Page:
Roe V Wade’s Guide: Top Strength Training Techniques

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Roe V Wade Dives into the Efficiency of Super Sets

Man has always sought to be stronger and faster since as early as Ancient Greece in the first Olympic games. As such, man is in search of the best way to get strong and stay strong throughout their lifetime. Training has evolved much since then, from just having bodyweight exercises, ropes, logs, and natural stones to lift to massive exercise machine paradises like Globo gyms. The question remains: Which training method is superior? Super sets, forced reps, pyramid systems, or periodization will be discussed for an athlete to make an informed decision.

The first training method to be discussed is super sets. Superset is defined as “Performing an exercise set immediately after a different exercise set.” While doing super sets, the athlete will generally take minimal rest between the two exercises. There are several variations of the superset, but commonly, the supersets target two opposing muscle groups. For example, 10 to 12 repetitions of the bench press followed by 10 to 12 repetitions of the weighted pull-up with no rest after the bench press. The athlete would rest after the pull-up for a couple of minutes and then repeat these exercises in the same manner three to four times.

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This is a basic layout of the superset. Volume and intensity may be adjusted to meet the needs of each individual athlete. Super sets cut down on the amount of time spent in the gym, can be used for metabolic conditioning as well as anabolic, and, of course, increase muscle mass.

On the contrary, there is an argument to be made the latter exercise conducted in the super set could suffer. An athlete will tire in the first exercise and not be able to apply full effort to the following exercises. This could not only lead to unsafe repetitions but also not allow the muscle to reach its full growth potential. Perhaps a version of super sets called alternating sets could be used to circumvent this issue. Alternating sets are just like super sets, except a rest period is added between each exercise.

Forced Repetitions Under the Lens of Roe V Wade

The second method to be discussed is forced repetition. The forced repetitions are executed after the athlete has reached muscle exhaustion and requires a spotter. Once the athlete has reached muscle exhaustion at this point, “the spotter will pick on the necessary slack, lifting an ever-growing percentage of each remaining rep for you and allowing you to complete the set.” An example of forced repetition would be a set of 10 bench presses at 225, knowing you can only do a set of 8. After the eight repetitions, your spotter will assist you with the last two. The thought process behind this is it will increase the overall volume for the athlete while keeping the intensity extremely high.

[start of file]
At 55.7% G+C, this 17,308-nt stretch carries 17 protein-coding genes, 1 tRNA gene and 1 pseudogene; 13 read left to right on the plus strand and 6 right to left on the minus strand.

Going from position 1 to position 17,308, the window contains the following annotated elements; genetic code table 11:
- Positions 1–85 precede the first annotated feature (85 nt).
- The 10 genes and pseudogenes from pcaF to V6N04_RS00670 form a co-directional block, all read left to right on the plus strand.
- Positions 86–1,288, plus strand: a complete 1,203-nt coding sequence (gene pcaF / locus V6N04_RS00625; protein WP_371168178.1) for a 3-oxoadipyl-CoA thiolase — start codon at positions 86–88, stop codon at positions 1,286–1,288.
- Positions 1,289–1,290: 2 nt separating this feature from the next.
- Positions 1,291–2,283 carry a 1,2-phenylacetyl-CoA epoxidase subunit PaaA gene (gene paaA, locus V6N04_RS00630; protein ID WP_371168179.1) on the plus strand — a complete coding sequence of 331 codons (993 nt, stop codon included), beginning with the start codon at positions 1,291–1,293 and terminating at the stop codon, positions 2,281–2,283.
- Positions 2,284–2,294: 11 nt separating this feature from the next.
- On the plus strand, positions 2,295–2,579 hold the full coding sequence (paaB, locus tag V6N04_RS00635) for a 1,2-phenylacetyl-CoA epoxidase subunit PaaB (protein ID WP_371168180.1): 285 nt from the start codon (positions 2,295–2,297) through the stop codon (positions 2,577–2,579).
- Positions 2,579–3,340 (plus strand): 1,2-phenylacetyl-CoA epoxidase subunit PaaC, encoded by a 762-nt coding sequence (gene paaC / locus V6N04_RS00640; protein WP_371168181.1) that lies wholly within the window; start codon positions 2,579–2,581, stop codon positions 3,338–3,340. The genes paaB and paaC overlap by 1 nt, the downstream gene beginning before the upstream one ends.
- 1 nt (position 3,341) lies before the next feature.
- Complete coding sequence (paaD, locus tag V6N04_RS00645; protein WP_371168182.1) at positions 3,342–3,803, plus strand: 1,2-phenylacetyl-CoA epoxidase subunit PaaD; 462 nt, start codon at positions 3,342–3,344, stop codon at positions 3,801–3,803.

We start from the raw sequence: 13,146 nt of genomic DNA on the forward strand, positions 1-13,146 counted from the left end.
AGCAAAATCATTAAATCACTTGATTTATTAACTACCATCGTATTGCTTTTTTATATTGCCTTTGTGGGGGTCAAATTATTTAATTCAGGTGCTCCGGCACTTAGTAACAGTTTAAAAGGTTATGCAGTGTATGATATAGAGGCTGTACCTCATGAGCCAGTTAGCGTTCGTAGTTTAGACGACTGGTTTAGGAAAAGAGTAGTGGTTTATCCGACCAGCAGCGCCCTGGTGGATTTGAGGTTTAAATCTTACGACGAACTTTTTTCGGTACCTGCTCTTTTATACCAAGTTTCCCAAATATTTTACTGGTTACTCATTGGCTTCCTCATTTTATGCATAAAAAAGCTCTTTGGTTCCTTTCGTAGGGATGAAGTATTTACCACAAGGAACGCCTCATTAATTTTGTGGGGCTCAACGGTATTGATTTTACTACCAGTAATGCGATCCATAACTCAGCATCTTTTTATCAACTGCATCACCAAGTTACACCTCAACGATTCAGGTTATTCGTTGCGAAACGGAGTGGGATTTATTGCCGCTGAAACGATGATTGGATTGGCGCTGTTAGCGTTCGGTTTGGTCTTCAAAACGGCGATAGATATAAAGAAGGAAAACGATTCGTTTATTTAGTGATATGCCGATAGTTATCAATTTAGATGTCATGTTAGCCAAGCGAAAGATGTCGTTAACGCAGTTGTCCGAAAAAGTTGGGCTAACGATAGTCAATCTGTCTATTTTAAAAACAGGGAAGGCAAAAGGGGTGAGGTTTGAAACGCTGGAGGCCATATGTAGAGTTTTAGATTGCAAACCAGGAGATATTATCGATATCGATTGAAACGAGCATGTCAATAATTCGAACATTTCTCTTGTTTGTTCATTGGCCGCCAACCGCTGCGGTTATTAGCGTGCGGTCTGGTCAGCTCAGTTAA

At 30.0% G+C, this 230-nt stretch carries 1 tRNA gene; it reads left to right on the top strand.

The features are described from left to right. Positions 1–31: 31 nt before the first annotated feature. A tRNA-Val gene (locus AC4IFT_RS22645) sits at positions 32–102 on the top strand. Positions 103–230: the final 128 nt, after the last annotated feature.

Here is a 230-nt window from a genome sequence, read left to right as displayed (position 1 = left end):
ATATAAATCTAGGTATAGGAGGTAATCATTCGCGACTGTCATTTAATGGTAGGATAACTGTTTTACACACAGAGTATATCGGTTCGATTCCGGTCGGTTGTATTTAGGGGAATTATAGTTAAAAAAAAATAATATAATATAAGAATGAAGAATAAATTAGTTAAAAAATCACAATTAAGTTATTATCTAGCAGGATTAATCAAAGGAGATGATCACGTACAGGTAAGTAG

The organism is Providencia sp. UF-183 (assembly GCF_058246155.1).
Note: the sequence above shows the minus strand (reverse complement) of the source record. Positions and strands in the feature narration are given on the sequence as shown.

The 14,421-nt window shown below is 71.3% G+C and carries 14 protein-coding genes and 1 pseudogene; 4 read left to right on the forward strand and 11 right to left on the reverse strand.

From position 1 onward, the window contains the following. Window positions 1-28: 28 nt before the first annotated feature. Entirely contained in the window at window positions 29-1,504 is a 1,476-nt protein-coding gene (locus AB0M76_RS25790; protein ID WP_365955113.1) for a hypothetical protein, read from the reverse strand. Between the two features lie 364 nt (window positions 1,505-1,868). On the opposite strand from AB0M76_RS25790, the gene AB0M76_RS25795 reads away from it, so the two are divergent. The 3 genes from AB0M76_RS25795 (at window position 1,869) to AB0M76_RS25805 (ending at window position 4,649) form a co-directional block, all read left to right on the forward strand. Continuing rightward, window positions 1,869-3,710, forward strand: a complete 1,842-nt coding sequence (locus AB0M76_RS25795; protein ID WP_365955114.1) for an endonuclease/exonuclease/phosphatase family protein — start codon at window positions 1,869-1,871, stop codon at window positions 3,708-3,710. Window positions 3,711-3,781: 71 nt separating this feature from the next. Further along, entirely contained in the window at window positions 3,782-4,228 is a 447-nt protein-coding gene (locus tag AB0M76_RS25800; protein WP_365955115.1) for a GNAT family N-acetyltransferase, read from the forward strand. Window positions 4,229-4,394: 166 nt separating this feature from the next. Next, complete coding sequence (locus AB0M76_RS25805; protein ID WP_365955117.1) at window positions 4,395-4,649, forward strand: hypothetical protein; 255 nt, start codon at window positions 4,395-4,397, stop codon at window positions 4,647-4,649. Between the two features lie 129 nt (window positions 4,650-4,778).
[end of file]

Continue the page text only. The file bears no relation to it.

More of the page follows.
Some pros of forced repetitions are increased safety as you will always have a spotter and the continual working of the targeted muscles immediately after failure. On the contra, forced repetitions can be used on only a few exercises; due to safety, one cannot have a spotter on the clean, deadlift, or barbell row. Another con is it cannot be used too often, “Dr. Mikel Izquierdo found that training to fail every set drastically increased resting levels of the catabolic hormone cortisol and suppressed anabolic growth factors.” Athletes must know how often to incorporate training to failure.

The Pyramid System: Roe V Wade’s Analysis of Its Potential

The third method discussed is the pyramid system. The pyramid system “is performing an exercise or two, for a particular rep and then working your way down to 1, intended to fatigue the muscle.” An example of the pyramid system is after the athlete is warmed up, they execute their first working set of, let’s use, ten repetitions at 225 of the bench press. The athlete will take their rest break and then execute nine repetitions all the way down to one. This will give you a total training volume of 12,375 lbs. Accomplishing this weight with larger repetition ranges might not be possible without dropping the repetitions each set. For example, an athlete conducting five sets of 11 will have the same training volume. This is one of the pros of pyramid training: volume is achieved in less time and is more realistic for the athlete.